• Cruz-Muñoz, W., Jaramillo, M.L., Man, S., Xu, P., Banville, M., Collins, C., Nantel, A., Morgan, S.S., Cranmer, L.D., O’Connor-McCourt, M.D., and Kerbel, R.S. (2012) Roles for endothelin receptor B and BCL2A1 in spontaneous CNS metastasis of melanoma. Cancer Res 72: 4909-4919.

  • Hackl, C., Francia, G., Milsom, C., Man, S., Xu, P., and Kerbel, R.S. (2013) Metronomic oral topotecan prolongs survival and reduces liver metastasis in improved preclinical orthotopic and adjuvant therapy colon cancer models. GUT 62: 259-271.

  • Guerin, E., Man, S., Xu, P., and Kerbel, R.S. (2013) A model of postsurgical advanced metastatic breast cancer more accurately replicates the clinical efficacy of antiangiogenic drugs. Cancer Res 73: 2743-2748.

  • Kuczynski, E., Sargent, D., Grothey, A., and Kerbel, R.S. (2013) Drug rechallenge and treatment beyond progression in oncology: examples, mechanisms and implications of reversible drug resistance. Nature Rev Clin Oncol, 10: 571-587.

  • Ebos, J.M., Mastri, M., Lee, C.R., Tracz, A., Hudson, J.M., Attwood, K., Cruz-Munoz, W.R., Jedeszko, C., Burns, P., and Kerbel, R.S. (2014) Neoadjuvant antiangiogenic therapy reveals contrasts in primary and metastatic tumor efficacy. EMBO Molecular Medicine 6: 1561-1576.

  • Pham, E., Birrer, M.J., Eliasof, S., Garmey, E., Lazarus, D., Lee, C.R., Man, S., Matulonis, U., Peters, C.G., Xu, P., Krasner, C.N., and Kerbel, R.S. (2015) Impact of CRLX101, a HIF-1α targeting nanoparticle-drug conjugate with camptothecin payload, with or without bevacizumab in advanced ovarian cancer. Clin Cancer Res, 21:808-818.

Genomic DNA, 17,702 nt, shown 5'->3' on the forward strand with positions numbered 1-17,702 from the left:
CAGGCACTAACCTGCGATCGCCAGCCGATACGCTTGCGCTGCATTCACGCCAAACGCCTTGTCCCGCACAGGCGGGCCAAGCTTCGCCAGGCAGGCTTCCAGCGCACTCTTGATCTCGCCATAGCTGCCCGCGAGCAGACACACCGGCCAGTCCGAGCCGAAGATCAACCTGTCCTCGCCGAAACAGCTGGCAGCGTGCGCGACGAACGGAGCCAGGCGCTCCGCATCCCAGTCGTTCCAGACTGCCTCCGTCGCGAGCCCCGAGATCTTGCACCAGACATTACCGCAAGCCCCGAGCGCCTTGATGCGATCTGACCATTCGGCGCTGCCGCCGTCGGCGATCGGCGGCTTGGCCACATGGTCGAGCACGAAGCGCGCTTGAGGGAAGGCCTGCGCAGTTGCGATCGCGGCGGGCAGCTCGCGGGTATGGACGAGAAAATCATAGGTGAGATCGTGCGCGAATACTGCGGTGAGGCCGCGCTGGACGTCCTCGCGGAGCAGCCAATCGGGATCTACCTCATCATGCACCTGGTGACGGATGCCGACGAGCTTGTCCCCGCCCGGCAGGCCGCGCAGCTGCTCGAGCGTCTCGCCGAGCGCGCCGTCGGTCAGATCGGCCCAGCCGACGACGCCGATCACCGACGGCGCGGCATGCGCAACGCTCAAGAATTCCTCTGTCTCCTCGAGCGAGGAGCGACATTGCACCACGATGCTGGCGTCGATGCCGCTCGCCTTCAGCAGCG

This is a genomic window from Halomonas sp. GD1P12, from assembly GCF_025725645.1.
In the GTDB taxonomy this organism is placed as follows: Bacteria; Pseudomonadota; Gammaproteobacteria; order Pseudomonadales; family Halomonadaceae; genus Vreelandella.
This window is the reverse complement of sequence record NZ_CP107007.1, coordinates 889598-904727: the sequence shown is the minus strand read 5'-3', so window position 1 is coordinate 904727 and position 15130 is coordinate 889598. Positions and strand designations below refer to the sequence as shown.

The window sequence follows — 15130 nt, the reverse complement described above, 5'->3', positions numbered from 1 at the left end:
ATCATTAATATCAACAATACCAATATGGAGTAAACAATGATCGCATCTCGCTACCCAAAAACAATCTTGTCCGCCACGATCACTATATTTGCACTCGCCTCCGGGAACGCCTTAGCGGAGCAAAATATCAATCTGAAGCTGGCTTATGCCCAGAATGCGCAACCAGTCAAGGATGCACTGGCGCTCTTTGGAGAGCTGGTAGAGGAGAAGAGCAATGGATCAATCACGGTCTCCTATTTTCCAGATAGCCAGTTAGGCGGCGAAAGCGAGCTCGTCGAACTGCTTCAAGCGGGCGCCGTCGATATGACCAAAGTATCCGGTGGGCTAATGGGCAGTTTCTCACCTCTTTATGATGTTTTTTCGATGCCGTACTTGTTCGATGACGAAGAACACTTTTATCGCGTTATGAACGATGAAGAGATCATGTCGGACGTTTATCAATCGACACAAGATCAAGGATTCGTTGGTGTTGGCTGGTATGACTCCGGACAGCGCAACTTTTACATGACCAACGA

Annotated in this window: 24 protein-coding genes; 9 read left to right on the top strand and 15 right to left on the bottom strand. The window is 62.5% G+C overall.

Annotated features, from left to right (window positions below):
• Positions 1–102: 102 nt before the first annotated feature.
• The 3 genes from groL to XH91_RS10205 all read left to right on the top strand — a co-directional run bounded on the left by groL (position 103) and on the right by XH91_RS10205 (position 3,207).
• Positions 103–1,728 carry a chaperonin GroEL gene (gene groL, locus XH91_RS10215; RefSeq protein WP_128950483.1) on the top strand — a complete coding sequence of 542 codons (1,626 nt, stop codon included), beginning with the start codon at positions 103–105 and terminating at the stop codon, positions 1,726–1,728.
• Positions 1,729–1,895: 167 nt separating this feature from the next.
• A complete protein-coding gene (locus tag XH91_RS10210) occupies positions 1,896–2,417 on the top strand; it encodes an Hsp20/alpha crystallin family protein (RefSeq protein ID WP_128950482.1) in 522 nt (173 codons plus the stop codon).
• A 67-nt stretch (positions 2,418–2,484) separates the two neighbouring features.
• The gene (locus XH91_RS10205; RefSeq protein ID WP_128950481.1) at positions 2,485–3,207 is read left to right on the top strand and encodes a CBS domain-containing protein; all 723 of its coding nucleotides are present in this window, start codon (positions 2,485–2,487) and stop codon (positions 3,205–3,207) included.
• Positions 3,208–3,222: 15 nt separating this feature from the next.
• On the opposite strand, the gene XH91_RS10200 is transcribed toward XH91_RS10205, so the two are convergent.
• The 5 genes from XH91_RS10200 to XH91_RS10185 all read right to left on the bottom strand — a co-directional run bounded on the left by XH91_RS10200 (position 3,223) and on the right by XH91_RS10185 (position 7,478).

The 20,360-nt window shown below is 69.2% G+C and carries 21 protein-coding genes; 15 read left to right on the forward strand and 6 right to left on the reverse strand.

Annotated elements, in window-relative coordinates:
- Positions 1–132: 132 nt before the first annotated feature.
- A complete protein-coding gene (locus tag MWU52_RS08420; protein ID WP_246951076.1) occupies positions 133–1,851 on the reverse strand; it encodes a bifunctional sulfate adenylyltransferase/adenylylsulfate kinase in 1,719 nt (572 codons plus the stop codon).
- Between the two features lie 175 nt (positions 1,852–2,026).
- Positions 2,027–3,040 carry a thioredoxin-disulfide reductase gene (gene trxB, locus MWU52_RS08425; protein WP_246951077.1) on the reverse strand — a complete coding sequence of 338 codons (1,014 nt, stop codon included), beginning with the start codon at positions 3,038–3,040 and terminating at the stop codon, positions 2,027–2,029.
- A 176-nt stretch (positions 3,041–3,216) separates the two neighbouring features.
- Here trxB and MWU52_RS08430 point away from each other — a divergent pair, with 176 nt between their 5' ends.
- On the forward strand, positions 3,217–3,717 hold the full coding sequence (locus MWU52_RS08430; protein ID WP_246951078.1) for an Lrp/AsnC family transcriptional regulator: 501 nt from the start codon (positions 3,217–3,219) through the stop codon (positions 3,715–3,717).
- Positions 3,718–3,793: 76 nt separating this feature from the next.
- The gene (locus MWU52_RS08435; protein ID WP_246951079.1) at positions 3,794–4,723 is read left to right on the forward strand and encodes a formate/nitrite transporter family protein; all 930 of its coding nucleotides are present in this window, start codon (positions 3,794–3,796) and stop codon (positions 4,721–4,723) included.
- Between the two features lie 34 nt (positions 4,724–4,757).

• Jedeszko, C., Paez-Ribes, M., Di Desidero, T., Man, S., Lee, C.R., Xu, P., Bjarnason, G.A., Bocci, G., and Kerbel, R.S. (2015) Orthotopic primary and postsurgical adjuvant therapy renal cell carcinoma models reveal potent anti-tumor activity of metronomic oral topotecan with pazopanib. Sci Transl Med. 7(282):282ra50.

  • Wu, F.T.H., Lee, C.R., Bogdanovic, E., Prodeus, A., Gariépy, J. and Kerbel, R.S. (2015) Vasculotide reduces endothelial permeability and tumor cell extravasation in the absence of binding to or agonistic activation of Tie2. EMBO Molecular Medicine, 7: 770-787.

  • Kerbel, R.S., and Grothey, A. (2015) Gastrointestinal cancer: Rationale for metronomic chemotherapy in phase III trials. Nat Rev Clin Oncol 12: 313-314.

  • Kuczynski, E.A., Lee, C.R., Man, S., Chen, E., and Kerbel, R.S. (2015) Effects of sorafenib dose on acquired reversible resistance and toxicity in hepatocellular carcinoma. Cancer Res. 75: 2510-2519.

  • Jayson, G.C., Kerbel, R.S., Ellis, L.M., and Harris, A.L. (2015) Antiangiogenic therapy in oncology: current status and future directions. Lancet, in press.

  • Kuczynski, E.A., Yin, M., Bar-Zion, A., Lee, C.R., Butz, H., Man, S., Daley, F., Vermeulen, P.B., Yousef, G.M., Foster. F.S., Reynolds. A.R., and Kerbel, R.S. (2015) Co-option of liver vessels and not sprouting angiogenesis drives acquired sorafenib resistance in hepatocellular carcinoma. J Nat’l Cancer Inst., accepted, pending minor revisions.


Graduate Students:

  • Elizabeth Kuczynski
  • Elaine Reguera-Nunez
  • Florence Wu